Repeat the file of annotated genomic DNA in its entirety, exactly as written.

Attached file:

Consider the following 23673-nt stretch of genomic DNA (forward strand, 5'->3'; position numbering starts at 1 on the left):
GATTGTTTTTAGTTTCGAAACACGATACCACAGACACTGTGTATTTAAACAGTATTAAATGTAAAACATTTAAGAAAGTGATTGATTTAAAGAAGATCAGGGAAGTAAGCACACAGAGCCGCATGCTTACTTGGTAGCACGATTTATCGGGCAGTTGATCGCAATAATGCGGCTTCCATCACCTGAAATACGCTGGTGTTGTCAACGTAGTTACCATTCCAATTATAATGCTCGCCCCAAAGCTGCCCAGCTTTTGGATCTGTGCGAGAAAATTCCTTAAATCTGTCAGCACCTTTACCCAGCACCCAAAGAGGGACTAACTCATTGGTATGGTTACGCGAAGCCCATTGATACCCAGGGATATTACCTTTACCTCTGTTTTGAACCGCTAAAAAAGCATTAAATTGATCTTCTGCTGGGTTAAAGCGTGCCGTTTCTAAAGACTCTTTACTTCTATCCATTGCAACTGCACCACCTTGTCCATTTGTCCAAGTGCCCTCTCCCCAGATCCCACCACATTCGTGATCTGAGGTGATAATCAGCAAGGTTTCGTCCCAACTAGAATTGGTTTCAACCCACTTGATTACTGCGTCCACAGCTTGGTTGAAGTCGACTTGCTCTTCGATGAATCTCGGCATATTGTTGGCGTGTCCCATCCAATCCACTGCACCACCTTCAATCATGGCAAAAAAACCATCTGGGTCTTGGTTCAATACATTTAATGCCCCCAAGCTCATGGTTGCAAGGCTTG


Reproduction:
Consider the following 23673-nt stretch of genomic DNA (forward strand, 5'->3'; position numbering starts at 1 on the left):
GATTGTTTTTAGTTTCGAAACACGATACCACAGACACTGTGTATTTAAACAGTATTAAATGTAAAACATTTAAGAAAGTGATTGATTTAAAGAAGATCAGGGAAGTAAGCACACAGAGCCGCATGCTTACTTGGTAGCACGATTTATCGGGCAGTTGATCGCAATAATGCGGCTTCCATCACCTGAAATACGCTGGTGTTGTCAACGTAGTTACCATTCCAATTATAATGCTCGCCCCAAAGCTGCCCAGCTTTTGGATCTGTGCGAGAAAATTCCTTAAATCTGTCAGCACCTTTACCCAGCACCCAAAGAGGGACTAACTCATTGGTATGGTTACGCGAAGCCCATTGATACCCAGGGATATTACCTTTACCTCTGTTTTGAACCGCTAAAAAAGCATTAAATTGATCTTCTGCTGGGTTAAAGCGTGCCGTTTCTAAAGACTCTTTACTTCTATCCATTGCAACTGCACCACCTTGTCCATTTGTCCAAGTGCCCTCTCCCCAGATCCCACCACATTCGTGATCTGAGGTGATAATCAGCAAGGTTTCGTCCCAACTAGAATTGGTTTCAACCCACTTGATTACTGCGTCCACAGCTTGGTTGAAGTCGACTTGCTCTTCGATGAATCTCGGCATATTGTTGGCGTGTCCCATCCAATCCACTGCACCACCTTCAATCATGGCAAAAAAACCATCTGGGTCTTGGTTCAATACATTTAATGCCCCCAAGCTCATGGTTGCAAGGCTTG